From our private database of 33,800+ case briefs...
Taylor v. United States
United States Supreme Court
414 U.S. 17, 94 S. Ct. 194, 38 L. Ed. 2d 174 (1973)
Taylor (defendant) was charged with four counts of selling cocaine. Taylor, who was out on bail, attended the first morning of his trial but left the courthouse at lunchtime and did not return. The court had announced that the lunch recess would end at 2:00 p.m., and Taylor’s attorney had told him to be back in the courtroom at that time. When Taylor did not appear after the lunch recess, the court delayed the trial until the following morning. Taylor failed to appear in court the following morning. Taylor’s attorney filed a motion for mistrial, arguing that continuing the trial in Taylor’s absence would violate his Sixth Amendment right to confront witnesses against him and that his absence would bias the jurors against him. The court, finding that Taylor’s absence was voluntary, denied the motion and resumed the trial, reminding the jurors several times that they could not infer guilt from Taylor’s absence. Taylor was ultimately convicted on all four counts. At his subsequent sentencing hearing, Taylor did not testify that his absence was involuntary, nor did he testify that he thought the trial would stop in his absence. The court of appeals affirmed the conviction, and the United States Supreme Court granted certiorari.
Rule of Law
Holding and Reasoning (Per curiam)
What to do next…
Unlock this case brief with a free (no-commitment) trial membership of Quimbee.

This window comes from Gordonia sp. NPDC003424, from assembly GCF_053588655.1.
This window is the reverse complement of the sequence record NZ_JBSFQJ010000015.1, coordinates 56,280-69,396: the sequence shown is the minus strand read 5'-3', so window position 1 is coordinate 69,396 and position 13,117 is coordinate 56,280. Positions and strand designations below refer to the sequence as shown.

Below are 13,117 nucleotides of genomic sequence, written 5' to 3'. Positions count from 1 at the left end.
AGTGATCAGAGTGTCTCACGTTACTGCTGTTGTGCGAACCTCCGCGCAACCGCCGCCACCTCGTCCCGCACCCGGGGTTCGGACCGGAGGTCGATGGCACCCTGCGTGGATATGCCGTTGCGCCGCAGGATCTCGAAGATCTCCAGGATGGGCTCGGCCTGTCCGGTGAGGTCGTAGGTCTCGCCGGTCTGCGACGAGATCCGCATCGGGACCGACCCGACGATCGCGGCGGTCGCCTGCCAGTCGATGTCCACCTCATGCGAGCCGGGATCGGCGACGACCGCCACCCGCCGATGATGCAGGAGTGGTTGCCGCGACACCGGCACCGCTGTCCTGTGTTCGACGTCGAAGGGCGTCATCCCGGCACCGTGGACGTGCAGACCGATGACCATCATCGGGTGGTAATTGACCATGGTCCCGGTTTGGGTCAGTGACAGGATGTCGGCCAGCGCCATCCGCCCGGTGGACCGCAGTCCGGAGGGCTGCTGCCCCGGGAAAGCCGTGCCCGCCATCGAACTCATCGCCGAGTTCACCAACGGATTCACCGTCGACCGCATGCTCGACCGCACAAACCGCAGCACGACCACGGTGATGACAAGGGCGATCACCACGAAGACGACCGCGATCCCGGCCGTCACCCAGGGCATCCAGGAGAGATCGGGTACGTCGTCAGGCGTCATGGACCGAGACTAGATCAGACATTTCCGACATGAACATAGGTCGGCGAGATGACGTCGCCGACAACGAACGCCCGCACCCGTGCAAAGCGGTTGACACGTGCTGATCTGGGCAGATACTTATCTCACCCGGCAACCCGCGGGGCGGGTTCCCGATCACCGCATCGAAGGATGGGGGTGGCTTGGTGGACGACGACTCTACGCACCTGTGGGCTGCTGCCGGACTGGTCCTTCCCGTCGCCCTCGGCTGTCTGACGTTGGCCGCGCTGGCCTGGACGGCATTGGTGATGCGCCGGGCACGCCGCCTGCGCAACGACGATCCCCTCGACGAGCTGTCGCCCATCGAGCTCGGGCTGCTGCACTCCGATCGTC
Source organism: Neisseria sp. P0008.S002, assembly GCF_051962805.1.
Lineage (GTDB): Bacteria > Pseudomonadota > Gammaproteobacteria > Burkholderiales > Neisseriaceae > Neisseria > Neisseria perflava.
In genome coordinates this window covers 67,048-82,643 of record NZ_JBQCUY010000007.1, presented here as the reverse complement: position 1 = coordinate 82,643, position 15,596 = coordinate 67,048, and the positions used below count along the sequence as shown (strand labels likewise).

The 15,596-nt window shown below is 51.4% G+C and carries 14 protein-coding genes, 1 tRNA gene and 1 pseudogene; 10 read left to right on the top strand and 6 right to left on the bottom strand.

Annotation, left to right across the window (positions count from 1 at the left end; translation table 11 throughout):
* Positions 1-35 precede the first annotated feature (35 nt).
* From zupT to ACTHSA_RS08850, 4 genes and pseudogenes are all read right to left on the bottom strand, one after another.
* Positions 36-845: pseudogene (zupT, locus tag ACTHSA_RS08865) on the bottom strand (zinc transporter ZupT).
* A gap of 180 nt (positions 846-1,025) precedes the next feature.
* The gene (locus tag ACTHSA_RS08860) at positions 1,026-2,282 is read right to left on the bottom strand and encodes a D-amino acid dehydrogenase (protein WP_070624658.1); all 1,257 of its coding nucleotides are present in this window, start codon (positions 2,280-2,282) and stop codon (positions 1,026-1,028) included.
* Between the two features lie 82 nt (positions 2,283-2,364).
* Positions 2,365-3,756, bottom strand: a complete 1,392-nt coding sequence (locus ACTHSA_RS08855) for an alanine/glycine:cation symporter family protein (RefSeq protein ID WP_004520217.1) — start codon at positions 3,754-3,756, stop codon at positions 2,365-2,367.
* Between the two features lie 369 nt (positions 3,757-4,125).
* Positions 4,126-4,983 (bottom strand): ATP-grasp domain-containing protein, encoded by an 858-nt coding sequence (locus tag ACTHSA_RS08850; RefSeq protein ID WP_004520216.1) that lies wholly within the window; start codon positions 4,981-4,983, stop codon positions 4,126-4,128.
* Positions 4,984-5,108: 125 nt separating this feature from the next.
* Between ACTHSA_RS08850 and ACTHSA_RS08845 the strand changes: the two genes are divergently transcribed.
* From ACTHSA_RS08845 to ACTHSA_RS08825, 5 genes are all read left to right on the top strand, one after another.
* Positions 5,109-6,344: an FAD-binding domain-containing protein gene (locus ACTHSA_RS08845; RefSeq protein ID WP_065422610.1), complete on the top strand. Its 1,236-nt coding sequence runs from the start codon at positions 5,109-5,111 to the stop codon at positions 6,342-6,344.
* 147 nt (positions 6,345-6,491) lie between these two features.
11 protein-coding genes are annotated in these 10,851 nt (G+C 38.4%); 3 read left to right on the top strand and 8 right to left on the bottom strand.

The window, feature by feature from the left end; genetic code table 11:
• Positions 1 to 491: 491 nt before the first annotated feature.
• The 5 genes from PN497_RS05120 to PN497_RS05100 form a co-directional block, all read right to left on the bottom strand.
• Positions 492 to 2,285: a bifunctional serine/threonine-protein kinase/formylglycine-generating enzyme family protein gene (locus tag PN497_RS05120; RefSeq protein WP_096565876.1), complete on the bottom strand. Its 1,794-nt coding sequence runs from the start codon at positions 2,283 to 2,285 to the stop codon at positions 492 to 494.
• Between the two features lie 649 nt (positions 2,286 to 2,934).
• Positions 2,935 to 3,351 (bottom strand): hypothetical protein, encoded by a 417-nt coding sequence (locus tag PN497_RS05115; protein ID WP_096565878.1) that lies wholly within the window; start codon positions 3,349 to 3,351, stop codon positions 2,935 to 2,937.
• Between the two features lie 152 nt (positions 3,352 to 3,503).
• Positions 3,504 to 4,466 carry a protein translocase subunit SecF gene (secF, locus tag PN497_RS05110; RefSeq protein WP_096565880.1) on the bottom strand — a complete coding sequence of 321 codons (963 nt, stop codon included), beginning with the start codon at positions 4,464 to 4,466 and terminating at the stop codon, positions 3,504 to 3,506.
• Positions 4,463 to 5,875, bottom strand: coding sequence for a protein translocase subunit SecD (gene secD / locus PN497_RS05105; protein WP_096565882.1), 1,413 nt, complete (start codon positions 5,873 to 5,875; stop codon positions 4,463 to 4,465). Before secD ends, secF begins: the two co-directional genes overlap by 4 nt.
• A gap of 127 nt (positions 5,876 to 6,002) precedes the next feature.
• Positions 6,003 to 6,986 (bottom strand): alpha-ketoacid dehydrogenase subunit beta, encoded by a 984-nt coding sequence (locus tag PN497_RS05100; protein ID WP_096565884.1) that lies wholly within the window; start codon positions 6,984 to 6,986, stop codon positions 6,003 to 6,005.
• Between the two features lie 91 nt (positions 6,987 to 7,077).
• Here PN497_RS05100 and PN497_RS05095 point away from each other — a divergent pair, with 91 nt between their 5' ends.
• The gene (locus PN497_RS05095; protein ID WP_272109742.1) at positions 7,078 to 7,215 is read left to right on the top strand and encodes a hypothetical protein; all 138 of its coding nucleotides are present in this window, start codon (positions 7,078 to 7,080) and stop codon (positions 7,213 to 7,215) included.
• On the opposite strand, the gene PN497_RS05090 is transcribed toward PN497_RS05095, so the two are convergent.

You’ll be in good company: Quimbee is one of the most widely used and trusted sites for law students, serving more than 606,000 law students since 2011. Some law schools—such as Yale, Berkeley, and Northwestern—even subscribe directly to Quimbee for all their law students.Unlock this case briefRead our student testimonials
Learn more about Quimbee’s unique (and proven) approach to achieving great grades at law school.
Quimbee is a company hell-bent on one thing: helping you get an “A” in every course you take in law school, so you can graduate at the top of your class and get a high-paying law job. We’re not just a study aid for law students; we’re the study aid for law students.Learn about our approachRead more about Quimbee
Here's why 606,000 law students have relied on our case briefs:
- Written by law professors and practitioners, not other law students. 33,800 briefs, keyed to 984 casebooks. Top-notch customer support.
- The right amount of information, includes the facts, issues, rule of law, holding and reasoning, and any concurrences and dissents.
- Access in your classes, works on your mobile and tablet. Massive library of related video lessons and high quality multiple-choice questions.
- Easy to use, uniform format for every case brief. Written in plain English, not in legalese. Our briefs summarize and simplify; they don’t just repeat the court’s language.